What is meant by the 'écoresponsable' label on French fruit?

An 'écoresponsable' piece of fruit isn't fully organic but more the product of a 'halfway house' between 'eco-friendly' and conventional farming techniques

6 November 2020
Around 1,300 apple producers - about half of all French growers - have the label 'vergers écoresponsables'
By Liv Rowland

Reader question: I saw a label on some apples I bought, saying the fruit was écoresponsable – what does that mean? Is it another way of saying organic? 

This label has been used for some time in the apple and pear industry but has also now been extended to peaches, nectarines and apricots. It is recognised by the French Agriculture Ministry.

The full name of the label is vergers écoresponsables – environmentally-responsible orchards – and around 1,300 apple producers, about half of all French growers, have the label.

It refers to fruit grown by farmers using “eco-friendly” techniques and is a halfway house between being fully organic and using the full range of conventional farming techniques, including chemical pesticides and herbicides.

It was launched in 2009, mainly in response to public concerns about pesticide use.

According to the apple industry body Association Nationale Pommes Poires (Anpp), it does not ban the use of artificial chemicals completely but aims to use organic methods as much as possible, with a “targeted” use of chemicals only if “necessary”.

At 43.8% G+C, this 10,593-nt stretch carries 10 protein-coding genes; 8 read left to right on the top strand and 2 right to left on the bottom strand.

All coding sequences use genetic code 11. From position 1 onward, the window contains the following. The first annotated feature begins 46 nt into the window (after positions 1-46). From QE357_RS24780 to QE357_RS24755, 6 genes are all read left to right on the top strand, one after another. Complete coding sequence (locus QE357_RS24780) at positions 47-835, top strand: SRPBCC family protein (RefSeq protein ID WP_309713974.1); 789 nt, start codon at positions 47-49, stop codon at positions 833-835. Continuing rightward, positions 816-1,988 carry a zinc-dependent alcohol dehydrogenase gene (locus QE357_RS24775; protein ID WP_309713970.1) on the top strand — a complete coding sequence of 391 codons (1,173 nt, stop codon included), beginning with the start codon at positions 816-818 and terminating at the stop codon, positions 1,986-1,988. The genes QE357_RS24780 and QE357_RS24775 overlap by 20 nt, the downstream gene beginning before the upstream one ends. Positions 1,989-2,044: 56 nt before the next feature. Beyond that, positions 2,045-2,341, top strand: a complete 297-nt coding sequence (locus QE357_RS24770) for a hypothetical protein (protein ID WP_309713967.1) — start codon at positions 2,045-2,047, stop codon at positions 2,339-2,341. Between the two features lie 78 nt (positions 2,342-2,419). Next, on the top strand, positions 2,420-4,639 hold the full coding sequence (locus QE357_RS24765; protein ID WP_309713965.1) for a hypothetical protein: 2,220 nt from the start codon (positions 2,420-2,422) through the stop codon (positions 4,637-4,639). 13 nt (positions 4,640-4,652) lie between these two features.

Producers with the label sign a charter promising to encourage biodiversity in the orchard, favour organic methods, pick by hand when the apples are ripe, guarantee traceability of their produce, and accept annual checks on their practices by independent experts.

For example, growers will aim to weed the ground with tools rather than by using a herbicide and will avoid controversial products such as glyphosate weedkiller, which is being phased out though some products are still used in agriculture.

Most also, for example, use a “sexual confusion” method against a kind of worm – actually the larva of a moth – that can burrow into apples.

Instead of using a chemical spray, they hang female pheromone diffusers in the trees. These attract male moths but, as they cannot locate females, the moths do not reproduce.

To favour biodiversity, both for insect and bird life, écoresponsable growers use methods such as leaving strips of land in the orchard to grow wild, having plenty of hedges and installing bird boxes.

Most labelled apple producers also form partnerships with beekeepers to have hives among the trees.

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